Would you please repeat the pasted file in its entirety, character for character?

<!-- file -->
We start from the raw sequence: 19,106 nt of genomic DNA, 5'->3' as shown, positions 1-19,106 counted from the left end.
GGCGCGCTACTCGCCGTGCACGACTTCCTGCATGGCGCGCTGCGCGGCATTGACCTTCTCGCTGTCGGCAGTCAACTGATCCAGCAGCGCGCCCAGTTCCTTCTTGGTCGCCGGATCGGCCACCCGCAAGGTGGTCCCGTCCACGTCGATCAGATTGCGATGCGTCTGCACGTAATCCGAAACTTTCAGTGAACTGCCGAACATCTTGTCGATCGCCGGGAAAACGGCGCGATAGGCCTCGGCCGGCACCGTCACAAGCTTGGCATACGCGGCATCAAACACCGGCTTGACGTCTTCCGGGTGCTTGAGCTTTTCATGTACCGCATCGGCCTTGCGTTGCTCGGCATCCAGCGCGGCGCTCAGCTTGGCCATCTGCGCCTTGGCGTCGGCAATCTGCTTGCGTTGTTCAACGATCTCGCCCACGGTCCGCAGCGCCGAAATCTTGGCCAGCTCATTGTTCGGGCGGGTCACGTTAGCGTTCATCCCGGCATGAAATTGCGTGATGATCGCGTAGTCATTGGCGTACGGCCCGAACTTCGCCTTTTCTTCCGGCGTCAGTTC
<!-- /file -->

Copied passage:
We start from the raw sequence: 19,106 nt of genomic DNA, 5'->3' as shown, positions 1-19,106 counted from the left end.
GGCGCGCTACTCGCCGTGCACGACTTCCTGCATGGCGCGCTGCGCGGCATTGACCTTCTCGCTGTCGGCAGTCAACTGATCCAGCAGCGCGCCCAGTTCCTTCTTGGTCGCCGGATCGGCCACCCGCAAGGTGGTCCCGTCCACGTCGATCAGATTGCGATGCGTCTGCACGTAATCCGAAACTTTCAGTGAACTGCCGAACATCTTGTCGATCGCCGGGAAAACGGCGCGATAGGCCTCGGCCGGCACCGTCACAAGCTTGGCATACGCGGCATCAAACACCGGCTTGACGTCTTCCGGGTGCTTGAGCTTTTCATGTACCGCATCGGCCTTGCGTTGCTCGGCATCCAGCGCGGCGCTCAGCTTGGCCATCTGCGCCTTGGCGTCGGCAATCTGCTTGCGTTGTTCAACGATCTCGCCCACGGTCCGCAGCGCCGAAATCTTGGCCAGCTCATTGTTCGGGCGGGTCACGTTAGCGTTCATCCCGGCATGAAATTGCGTGATGATCGCGTAGTCATTGGCGTACGGCCCGAACTTCGCCTTTTCTTCCGGCGTCAGTTC